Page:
WASHINGTON-Spokesmen for retreaders in and outside Washington are trying to determine the significance of an amendment to the omnibus spending bill which seems to give a brief reprieve to retread tire quality listings at the General Services Administration. ``The conferees believe that GSA should continue to publish the qualified product listing for retread tires until April 3, 1997,'' states the provision added to the bill in House-Senate conference.
``During this time GSA should share with the Department of Transportation its testing information to facilitate the development of the Department of Transportation standards for non-passenger retread tires,'' it adds. This provision was part of the final legislation signed by President Clinton Sept. 30.
For retreaders, the amendment creates more questions than it answers. For one thing, it requests rather than requires the GSA to extend its use of the Qualified Products List for retreads beyond the current Dec. 31, 1996, cutoff date, and to share quality testing information with the DOT.
Also, in its preamble, it postulates the DOT will issue ``safety standards for non-passenger retread tires.'' But the QPL testing at the GSA is for quality, not safety, so a safety standard for non-passenger retreads wouldn't take the place of the QPL.
There is already a DOT safety standard covering passenger retreads. Any new standard for truck and bus retreads, or extension of the passenger retread statute to include truck and bus retreads, ``won't have the same information and scope as the QPL,'' said Steven Butcher, vice president-technical and standards for the Rubber Manufacturers Association.
Despite the assertions in the bill, the DOT does not have a non-passenger retread safety standard brewing. But the agency said it will ``comply with the language'' of the amendment.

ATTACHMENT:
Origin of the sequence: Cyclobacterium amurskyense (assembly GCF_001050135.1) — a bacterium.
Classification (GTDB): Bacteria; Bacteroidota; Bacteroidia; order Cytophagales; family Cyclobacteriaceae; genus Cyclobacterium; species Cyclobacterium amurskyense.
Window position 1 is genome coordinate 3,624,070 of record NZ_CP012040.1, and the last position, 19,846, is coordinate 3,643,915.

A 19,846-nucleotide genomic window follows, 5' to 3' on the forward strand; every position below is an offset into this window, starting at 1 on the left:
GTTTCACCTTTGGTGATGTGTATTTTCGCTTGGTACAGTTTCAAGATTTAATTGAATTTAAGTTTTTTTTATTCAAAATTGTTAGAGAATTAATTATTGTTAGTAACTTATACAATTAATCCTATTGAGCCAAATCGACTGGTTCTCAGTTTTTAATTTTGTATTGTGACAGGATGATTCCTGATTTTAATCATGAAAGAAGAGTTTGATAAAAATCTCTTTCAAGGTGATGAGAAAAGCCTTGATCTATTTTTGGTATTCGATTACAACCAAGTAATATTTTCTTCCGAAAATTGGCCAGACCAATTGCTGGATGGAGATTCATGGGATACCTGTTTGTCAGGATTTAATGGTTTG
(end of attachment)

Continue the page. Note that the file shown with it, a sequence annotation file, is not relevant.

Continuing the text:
``I talked to the DOT, and even they didn't know it (the amendment) was in there,'' said Marvin Bozarth, executive director of the International Tire & Rubber Association. ``I think it was put in just in case they decide to make a rule.''
Finally, according to the preamble, ``The GSA no longer has a purchasing program for tires.'' While the Federal Supply Schedule for tires ended last Dec. 31, meaning other agencies must make their own contracts, this does not mean the GSA has given up buying tires.
Earlier this year, the agency issued multiple-award contracts for both new and retread tires. Bandag Inc. and Goodyear won the retread contract, while virtually every major tire maker is part of the new tire contract.
These contracts are good through Sept. 30, 2001, with an option to extend until 2006.
Rep. Jim Lightfoot, R-Iowa, sponsored the QPL amendment to the omnibus spending bill. Bandag, the Muscatine, Iowa, retreading giant, asked Mr. Lightfoot to take action to save the QPL, although there was no word on whether the amendment as passed was what Bandag expected.
A GSA spokesman said the agency ``helped in crafting the legislation.'' He did not comment further, other than to say the amendment would have no adverse effect on the GSA's operations.
``I don't blame Bandag for asking for an extension of the QPL,'' Mr. Bozarth said. ``If I had spent that much money to qualify my retreads for government purchase, I'd want the QPL extended too.''